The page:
Just OK is Not OK
Today’s highly-anticipated nonfarm payroll report featured a blockbuster number of 266k new jobs, handily topping an estimate of 183k and giving the many traders who were playing for a mildly disappointing reading a case of whiplash. But the reflexive selloff in Treasury markets settled down quickly and futures markets are still projecting that the Fed will be back cutting interest rates in the second half of next year. That bond market price action is consistent with a pretty sober outlook for growth in 2020, which matches the broad consensus among economists that US GDP is going to soften modestly to 1.8% from this year’s 2.3%.
That growth rate is okay but, as the TV commercial reminds us these days, sometimes just okay is not okay. And what is not okay is that US growth appears to be settling to a pretty languid pace despite a double-barrel blast of fiscal and monetary stimulus. All else being equal, the Trump tax cuts and a rising federal deficit (nearly 5% of GDP now), alongside three Fed rate cuts and renewed balance sheet expansion (quantitative easing-lite) should be underwriting some more impressive economic momentum.
Economists point to the headwinds from the multi-front US trade offensive that have ebbed and flowed over the past few years as dampening economic activity, so the optimistic case for a 2020 rebound is centered upon a Phase One US-China trade deal. And monetary policy acts with a lag, so the Fed’s pivot to easing and eventual trio of rate cuts earlier this year should begin to show up in growth data in the coming months.
But the timeline for finalizing what will probably end up being a relatively limited trade accord between Washington and Beijing keeps getting pushed out. And there are questions as to just how much extra oomph the Fed’s monetary easing will give the economy.
In an election year, President Trump will not sit idly by and watch US GDP cool off, and in any case he is all but certain to continue pressuring the Fed to do more. Investors are focusing on the Fed’s current policy pause and the ongoing asset purchase program, which is scheduled to continue at its current pace of $60 billion per month “at least into the second quarter of next year.” It is difficult to imagine the Fed risking the wrath of both the President and financial markets by sunsetting this liquidity program with only a few months until the pivotal 2020 election, and least one additional Fed rate cut next year also looks like a good bet.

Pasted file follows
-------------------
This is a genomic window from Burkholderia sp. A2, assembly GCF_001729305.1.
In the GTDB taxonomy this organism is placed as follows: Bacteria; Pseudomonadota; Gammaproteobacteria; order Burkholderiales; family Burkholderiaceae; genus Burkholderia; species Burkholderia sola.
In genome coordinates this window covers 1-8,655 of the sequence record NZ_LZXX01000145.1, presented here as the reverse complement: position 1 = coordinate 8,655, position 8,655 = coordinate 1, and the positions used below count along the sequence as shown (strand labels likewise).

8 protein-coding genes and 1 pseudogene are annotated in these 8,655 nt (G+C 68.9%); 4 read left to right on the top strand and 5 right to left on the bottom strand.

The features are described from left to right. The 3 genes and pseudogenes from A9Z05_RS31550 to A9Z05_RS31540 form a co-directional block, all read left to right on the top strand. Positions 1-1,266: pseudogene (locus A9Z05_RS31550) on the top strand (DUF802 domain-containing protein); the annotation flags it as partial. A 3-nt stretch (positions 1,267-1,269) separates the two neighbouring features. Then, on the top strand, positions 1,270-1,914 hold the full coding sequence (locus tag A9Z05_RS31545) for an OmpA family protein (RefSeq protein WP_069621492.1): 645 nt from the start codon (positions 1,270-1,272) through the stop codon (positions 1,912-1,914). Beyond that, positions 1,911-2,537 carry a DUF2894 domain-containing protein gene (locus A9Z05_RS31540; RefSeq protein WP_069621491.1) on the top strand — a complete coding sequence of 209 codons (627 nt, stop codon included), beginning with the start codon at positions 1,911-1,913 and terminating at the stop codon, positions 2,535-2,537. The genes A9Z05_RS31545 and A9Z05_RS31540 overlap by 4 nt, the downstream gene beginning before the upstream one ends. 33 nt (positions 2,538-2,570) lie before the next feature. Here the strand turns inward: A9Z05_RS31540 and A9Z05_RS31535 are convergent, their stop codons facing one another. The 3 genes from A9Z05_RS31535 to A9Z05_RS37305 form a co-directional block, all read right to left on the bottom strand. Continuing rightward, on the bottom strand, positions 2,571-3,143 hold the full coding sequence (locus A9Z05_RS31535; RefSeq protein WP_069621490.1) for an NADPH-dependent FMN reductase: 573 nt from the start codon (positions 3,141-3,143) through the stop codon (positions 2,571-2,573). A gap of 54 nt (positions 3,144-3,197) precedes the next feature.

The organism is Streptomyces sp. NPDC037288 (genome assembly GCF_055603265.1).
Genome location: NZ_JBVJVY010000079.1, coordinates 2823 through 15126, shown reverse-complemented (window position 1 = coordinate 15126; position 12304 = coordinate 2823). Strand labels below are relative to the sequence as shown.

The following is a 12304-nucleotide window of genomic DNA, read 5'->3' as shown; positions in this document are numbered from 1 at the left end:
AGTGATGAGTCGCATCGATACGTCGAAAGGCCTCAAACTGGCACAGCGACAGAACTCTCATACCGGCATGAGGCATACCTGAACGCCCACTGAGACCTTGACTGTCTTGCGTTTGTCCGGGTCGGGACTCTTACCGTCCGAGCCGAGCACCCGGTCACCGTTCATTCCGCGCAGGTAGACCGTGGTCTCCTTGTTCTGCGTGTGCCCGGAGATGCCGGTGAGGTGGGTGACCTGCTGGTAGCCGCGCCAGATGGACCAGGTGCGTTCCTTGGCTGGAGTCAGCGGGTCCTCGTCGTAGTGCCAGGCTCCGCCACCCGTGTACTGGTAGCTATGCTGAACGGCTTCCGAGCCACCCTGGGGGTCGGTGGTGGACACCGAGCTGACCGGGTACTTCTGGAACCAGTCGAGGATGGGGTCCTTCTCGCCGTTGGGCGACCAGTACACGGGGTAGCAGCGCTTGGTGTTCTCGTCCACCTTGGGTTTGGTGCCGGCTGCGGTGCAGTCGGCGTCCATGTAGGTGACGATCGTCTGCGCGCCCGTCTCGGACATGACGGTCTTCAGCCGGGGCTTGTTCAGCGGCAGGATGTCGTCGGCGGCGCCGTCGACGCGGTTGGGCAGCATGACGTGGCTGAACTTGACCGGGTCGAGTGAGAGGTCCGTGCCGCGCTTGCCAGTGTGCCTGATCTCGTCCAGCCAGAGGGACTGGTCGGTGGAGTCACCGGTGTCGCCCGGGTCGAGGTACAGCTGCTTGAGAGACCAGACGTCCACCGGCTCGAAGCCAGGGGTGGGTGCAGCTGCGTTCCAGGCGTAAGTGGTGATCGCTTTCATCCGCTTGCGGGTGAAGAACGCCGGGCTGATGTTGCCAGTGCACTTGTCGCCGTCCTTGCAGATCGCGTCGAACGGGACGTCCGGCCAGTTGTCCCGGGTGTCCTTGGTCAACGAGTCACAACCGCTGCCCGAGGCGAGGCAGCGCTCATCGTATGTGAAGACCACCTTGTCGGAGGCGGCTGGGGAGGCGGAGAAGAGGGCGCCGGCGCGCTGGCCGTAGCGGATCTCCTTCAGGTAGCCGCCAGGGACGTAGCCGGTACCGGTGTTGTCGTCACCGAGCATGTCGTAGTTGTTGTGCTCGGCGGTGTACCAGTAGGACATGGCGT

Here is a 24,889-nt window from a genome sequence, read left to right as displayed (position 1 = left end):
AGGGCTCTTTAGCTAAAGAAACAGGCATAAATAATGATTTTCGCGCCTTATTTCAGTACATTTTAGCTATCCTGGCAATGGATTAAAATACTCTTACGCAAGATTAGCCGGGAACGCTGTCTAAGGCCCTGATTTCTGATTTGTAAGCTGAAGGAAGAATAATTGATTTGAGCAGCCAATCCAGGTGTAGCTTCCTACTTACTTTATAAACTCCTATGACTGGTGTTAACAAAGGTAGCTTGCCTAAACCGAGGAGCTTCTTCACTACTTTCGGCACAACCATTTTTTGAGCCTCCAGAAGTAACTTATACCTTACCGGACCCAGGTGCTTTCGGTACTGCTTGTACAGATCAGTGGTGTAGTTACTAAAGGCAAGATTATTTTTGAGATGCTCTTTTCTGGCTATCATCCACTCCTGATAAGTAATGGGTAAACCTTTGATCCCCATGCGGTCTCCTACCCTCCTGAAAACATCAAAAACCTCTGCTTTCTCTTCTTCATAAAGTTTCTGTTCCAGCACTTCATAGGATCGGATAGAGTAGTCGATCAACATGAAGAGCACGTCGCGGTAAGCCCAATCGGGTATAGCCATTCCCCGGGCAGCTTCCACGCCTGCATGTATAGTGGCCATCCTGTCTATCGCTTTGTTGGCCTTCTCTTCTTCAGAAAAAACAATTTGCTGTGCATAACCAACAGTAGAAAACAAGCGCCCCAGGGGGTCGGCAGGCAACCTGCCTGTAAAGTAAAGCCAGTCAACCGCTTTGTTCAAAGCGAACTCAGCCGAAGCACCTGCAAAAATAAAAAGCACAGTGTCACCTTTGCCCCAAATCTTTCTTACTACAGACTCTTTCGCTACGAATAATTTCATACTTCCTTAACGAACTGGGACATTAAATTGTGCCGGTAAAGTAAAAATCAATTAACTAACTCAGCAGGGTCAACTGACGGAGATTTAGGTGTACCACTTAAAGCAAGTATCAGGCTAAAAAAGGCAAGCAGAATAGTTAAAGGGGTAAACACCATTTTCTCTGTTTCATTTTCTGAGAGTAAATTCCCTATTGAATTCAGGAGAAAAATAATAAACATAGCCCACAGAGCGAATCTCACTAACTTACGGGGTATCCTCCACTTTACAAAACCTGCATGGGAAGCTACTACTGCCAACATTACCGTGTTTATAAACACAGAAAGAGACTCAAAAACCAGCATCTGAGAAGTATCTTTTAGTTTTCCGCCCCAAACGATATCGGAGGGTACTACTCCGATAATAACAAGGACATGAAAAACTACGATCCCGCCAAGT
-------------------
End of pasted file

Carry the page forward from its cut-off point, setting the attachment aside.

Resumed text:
Looking ahead to next week, the Fed and European Central Bank have meetings and key global economic data is on the calendar, including US retail sales and global manufacturing gauges.
- Federal Reserve Decision
- US Economic Data
- Global Factory Data
- European Central Bank
- EU Economic Data
Federal Reserve Decision: Hold please
The FOMC Interest Rate Meeting takes place on Wednesday, shortly after that morning’s release of consumer price index (CPI) inflation data (see below), with the lack of price pressures sure to be at the top of Chair Powell’s mind. At their October meeting, the FOMC voted to cut the target range for the federal funds rate to 1.5-1.75%, which was the third rate cut in 2019. Muted inflationary pressures and concerns about the economic outlook were cited as reasons for the reduction. However, the policy statement signaled a desire to pause the easing cycle as they removed the previous reference that they “will act as appropriate” to sustain the economic expansion. The subsequent meeting minutes showed the Fed considers the current fed funds rate as appropriate, if incoming information about the economy does not result in a reassessment of the outlook. Markets have taken this to suggest no further rate cuts should be expected in the near future and are currently pricing in 93% odds that the Fed remains on hold next week.
US Economic Data: Retail therapy
Tuesday will bring the NFIB Small Business Optimism Index. In October, it rose 0.6 points from September to 102.4. Eight out of ten index components improved, as talk of a recession faded, supported by increased plans for job creation, inventory investment, and capital spending. Small businesses continued to hire and create new jobs and capital spending rose along with inventory investment. Labor costs continued to rise as employers are having difficulty finding qualified candidates. The Uncertainty Index dropped 4 points but is still high on a historical basis heading into an election year.